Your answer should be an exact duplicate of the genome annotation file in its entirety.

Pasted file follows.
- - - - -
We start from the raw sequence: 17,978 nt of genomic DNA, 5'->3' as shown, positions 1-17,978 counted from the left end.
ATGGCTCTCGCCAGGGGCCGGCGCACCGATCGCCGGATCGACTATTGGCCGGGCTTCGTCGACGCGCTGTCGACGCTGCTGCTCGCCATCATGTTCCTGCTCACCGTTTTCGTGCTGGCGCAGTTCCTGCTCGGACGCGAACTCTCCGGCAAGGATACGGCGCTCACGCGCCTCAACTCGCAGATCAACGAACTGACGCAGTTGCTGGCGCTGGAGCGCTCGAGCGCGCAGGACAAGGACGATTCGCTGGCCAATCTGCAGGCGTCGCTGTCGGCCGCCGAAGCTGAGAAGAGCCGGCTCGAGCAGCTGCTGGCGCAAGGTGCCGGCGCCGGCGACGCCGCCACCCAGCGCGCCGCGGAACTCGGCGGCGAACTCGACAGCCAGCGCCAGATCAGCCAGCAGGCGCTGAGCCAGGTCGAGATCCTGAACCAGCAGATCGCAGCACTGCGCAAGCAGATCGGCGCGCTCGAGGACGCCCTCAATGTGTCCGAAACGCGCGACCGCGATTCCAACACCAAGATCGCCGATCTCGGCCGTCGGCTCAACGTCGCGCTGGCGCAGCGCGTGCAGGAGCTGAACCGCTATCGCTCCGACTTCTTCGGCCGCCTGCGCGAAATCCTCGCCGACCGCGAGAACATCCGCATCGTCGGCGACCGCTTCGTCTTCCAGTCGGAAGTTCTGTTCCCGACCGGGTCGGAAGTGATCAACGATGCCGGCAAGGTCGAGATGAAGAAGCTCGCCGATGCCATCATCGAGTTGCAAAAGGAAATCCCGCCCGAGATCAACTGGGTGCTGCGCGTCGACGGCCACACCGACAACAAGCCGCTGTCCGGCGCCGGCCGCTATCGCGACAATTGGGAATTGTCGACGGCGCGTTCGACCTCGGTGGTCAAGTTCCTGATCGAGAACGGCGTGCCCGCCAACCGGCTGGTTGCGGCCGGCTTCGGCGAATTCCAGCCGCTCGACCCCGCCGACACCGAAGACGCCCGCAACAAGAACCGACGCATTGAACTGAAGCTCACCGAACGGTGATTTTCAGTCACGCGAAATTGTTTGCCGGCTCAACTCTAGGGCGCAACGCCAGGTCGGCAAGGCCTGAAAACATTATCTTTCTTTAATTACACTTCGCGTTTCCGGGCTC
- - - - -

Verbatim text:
We start from the raw sequence: 17,978 nt of genomic DNA, 5'->3' as shown, positions 1-17,978 counted from the left end.
ATGGCTCTCGCCAGGGGCCGGCGCACCGATCGCCGGATCGACTATTGGCCGGGCTTCGTCGACGCGCTGTCGACGCTGCTGCTCGCCATCATGTTCCTGCTCACCGTTTTCGTGCTGGCGCAGTTCCTGCTCGGACGCGAACTCTCCGGCAAGGATACGGCGCTCACGCGCCTCAACTCGCAGATCAACGAACTGACGCAGTTGCTGGCGCTGGAGCGCTCGAGCGCGCAGGACAAGGACGATTCGCTGGCCAATCTGCAGGCGTCGCTGTCGGCCGCCGAAGCTGAGAAGAGCCGGCTCGAGCAGCTGCTGGCGCAAGGTGCCGGCGCCGGCGACGCCGCCACCCAGCGCGCCGCGGAACTCGGCGGCGAACTCGACAGCCAGCGCCAGATCAGCCAGCAGGCGCTGAGCCAGGTCGAGATCCTGAACCAGCAGATCGCAGCACTGCGCAAGCAGATCGGCGCGCTCGAGGACGCCCTCAATGTGTCCGAAACGCGCGACCGCGATTCCAACACCAAGATCGCCGATCTCGGCCGTCGGCTCAACGTCGCGCTGGCGCAGCGCGTGCAGGAGCTGAACCGCTATCGCTCCGACTTCTTCGGCCGCCTGCGCGAAATCCTCGCCGACCGCGAGAACATCCGCATCGTCGGCGACCGCTTCGTCTTCCAGTCGGAAGTTCTGTTCCCGACCGGGTCGGAAGTGATCAACGATGCCGGCAAGGTCGAGATGAAGAAGCTCGCCGATGCCATCATCGAGTTGCAAAAGGAAATCCCGCCCGAGATCAACTGGGTGCTGCGCGTCGACGGCCACACCGACAACAAGCCGCTGTCCGGCGCCGGCCGCTATCGCGACAATTGGGAATTGTCGACGGCGCGTTCGACCTCGGTGGTCAAGTTCCTGATCGAGAACGGCGTGCCCGCCAACCGGCTGGTTGCGGCCGGCTTCGGCGAATTCCAGCCGCTCGACCCCGCCGACACCGAAGACGCCCGCAACAAGAACCGACGCATTGAACTGAAGCTCACCGAACGGTGATTTTCAGTCACGCGAAATTGTTTGCCGGCTCAACTCTAGGGCGCAACGCCAGGTCGGCAAGGCCTGAAAACATTATCTTTCTTTAATTACACTTCGCGTTTCCGGGCTC